Running too far too soon puts you at risk of overuse injuries. It’s best to begin with a gradual walk/run interval program, she advised, and also to have a specialist assess your injury risk and recommend specific exercises to help you avoid injuries.
It’s especially important not to push yourself too hard if you’ve had COVID-19, be it weeks or months before starting or returning to running, she added.
You should carefully monitor shortness of breath, heart rate and oxygen saturation while you run, because pulmonary embolisms (blood clots in the lungs) have occurred up to several months after a COVID-19 diagnosis.
“While this is rare, these can be life-threatening even in active, fit individuals,” Neurohr said.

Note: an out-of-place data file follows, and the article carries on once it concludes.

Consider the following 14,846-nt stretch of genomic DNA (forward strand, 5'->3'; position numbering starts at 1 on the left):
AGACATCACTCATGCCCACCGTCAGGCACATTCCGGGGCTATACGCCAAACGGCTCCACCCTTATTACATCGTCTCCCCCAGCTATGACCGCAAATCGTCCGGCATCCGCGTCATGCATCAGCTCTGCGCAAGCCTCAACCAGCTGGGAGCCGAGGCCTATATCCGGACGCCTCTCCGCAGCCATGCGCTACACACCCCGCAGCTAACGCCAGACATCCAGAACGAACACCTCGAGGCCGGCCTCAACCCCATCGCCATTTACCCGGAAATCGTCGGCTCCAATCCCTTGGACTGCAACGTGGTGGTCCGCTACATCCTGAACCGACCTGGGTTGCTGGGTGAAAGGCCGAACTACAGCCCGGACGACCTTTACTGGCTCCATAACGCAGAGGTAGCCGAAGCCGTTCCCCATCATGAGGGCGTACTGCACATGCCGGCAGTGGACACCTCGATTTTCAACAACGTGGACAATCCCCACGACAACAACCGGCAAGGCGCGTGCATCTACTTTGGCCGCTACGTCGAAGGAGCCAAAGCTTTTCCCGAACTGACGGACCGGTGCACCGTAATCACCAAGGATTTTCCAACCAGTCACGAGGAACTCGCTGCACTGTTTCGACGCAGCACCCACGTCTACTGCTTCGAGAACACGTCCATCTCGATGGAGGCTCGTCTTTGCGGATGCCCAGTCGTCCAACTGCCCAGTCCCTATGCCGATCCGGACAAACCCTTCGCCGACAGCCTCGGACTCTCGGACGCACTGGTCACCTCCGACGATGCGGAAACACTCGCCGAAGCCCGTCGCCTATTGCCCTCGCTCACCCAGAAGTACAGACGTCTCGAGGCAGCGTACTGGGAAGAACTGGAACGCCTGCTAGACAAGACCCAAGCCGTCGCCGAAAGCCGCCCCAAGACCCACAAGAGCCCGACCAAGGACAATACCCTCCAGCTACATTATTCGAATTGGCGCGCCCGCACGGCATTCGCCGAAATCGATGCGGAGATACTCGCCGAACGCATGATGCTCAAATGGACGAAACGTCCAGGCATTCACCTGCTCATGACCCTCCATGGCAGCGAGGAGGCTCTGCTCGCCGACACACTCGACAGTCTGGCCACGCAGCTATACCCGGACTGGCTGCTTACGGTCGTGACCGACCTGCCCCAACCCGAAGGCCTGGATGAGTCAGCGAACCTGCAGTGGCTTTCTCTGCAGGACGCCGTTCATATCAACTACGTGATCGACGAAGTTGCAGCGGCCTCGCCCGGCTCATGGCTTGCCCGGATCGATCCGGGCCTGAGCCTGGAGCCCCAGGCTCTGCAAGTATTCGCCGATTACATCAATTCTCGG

If you have underlying heart or lung conditions or had to be hospitalized for COVID-19 symptoms, you need medical clearance to run, she stressed.
“If you had a very mild case and have been symptom-free for at least seven days, you likely can initiate a light exercise program,” Neurohr said.
But even young, healthy adults who have tested positive for COVID-19 in the past few months should consult their doctor before resuming vigorous exercise like running, she added.
For more on returning to physical activity after COVID-19, visit the Cleveland Clinic website.
SOURCE: Lifebridge Health, news release, April 16, 2021